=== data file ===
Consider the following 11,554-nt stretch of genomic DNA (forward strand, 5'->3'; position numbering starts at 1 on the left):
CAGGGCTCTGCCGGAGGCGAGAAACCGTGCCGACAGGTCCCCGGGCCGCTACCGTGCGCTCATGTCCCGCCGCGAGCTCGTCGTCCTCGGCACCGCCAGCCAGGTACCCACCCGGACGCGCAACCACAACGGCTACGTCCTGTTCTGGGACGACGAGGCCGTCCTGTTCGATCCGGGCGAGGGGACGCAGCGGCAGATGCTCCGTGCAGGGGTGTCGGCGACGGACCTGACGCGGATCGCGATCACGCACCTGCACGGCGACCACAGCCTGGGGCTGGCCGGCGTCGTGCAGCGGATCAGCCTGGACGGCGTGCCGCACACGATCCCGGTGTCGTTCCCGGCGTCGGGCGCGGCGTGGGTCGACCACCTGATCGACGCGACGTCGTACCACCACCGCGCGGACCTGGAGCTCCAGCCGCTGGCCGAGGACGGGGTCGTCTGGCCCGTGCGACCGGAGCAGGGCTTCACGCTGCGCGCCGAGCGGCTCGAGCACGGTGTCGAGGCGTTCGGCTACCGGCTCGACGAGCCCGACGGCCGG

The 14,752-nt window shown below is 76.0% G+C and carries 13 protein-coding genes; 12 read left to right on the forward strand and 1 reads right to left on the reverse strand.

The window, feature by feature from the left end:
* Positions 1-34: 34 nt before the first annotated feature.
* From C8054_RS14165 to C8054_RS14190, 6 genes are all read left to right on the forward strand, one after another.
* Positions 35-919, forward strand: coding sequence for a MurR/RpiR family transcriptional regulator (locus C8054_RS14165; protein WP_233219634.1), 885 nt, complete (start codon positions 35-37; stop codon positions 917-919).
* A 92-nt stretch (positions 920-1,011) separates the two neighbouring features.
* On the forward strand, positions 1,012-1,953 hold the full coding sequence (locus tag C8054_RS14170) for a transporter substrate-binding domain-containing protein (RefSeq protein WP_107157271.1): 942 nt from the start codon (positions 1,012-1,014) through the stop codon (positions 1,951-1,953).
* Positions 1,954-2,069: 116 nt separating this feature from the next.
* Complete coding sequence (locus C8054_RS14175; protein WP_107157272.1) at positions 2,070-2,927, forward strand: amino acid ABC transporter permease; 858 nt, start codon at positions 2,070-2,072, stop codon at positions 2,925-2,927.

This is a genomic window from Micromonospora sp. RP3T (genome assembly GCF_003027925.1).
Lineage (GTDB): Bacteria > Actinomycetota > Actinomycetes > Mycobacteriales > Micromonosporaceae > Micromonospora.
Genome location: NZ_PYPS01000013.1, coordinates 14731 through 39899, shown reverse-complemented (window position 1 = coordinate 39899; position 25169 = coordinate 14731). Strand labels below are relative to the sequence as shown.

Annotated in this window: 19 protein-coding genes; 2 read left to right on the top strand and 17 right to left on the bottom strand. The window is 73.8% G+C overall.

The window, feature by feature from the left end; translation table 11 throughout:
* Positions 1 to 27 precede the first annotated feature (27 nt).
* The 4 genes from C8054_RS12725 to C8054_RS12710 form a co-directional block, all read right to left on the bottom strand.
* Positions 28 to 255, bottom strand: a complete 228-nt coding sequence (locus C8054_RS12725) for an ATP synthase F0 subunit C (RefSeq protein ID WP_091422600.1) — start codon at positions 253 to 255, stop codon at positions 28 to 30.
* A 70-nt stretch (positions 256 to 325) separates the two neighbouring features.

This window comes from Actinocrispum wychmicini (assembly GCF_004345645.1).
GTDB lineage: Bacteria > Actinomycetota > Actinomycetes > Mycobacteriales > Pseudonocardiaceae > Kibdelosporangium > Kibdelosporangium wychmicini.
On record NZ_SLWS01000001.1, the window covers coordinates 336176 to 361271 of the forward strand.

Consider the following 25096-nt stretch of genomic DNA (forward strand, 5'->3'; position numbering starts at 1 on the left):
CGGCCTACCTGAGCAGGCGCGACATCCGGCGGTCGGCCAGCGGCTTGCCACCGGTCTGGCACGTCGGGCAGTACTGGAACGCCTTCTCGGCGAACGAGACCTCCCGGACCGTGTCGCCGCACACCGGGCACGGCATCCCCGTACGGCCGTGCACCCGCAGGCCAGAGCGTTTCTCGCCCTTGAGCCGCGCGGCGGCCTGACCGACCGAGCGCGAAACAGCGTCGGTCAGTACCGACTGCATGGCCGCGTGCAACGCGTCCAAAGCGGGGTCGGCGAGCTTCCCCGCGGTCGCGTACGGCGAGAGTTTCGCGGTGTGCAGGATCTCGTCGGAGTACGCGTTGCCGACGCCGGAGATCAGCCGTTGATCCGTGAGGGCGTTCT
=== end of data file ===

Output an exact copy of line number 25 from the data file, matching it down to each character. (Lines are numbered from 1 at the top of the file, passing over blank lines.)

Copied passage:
CGGCCTACCTGAGCAGGCGCGACATCCGGCGGTCGGCCAGCGGCTTGCCACCGGTCTGGCACGTCGGGCAGTACTGGAACGCCTTCTCGGCGAACGAGACCTCCCGGACCGTGTCGCCGCACACCGGGCACGGCATCCCCGTACGGCCGTGCACCCGCAGGCCAGAGCGTTTCTCGCCCTTGAGCCGCGCGGCGGCCTGACCGACCGAGCGCGAAACAGCGTCGGTCAGTACCGACTGCATGGCCGCGTGCAACGCGTCCAAAGCGGGGTCGGCGAGCTTCCCCGCGGTCGCGTACGGCGAGAGTTTCGCGGTGTGCAGGATCTCGTCGGAGTACGCGTTGCCGACGCCGGAGATCAGCCGTTGATCCGTGAGGGCGTTCT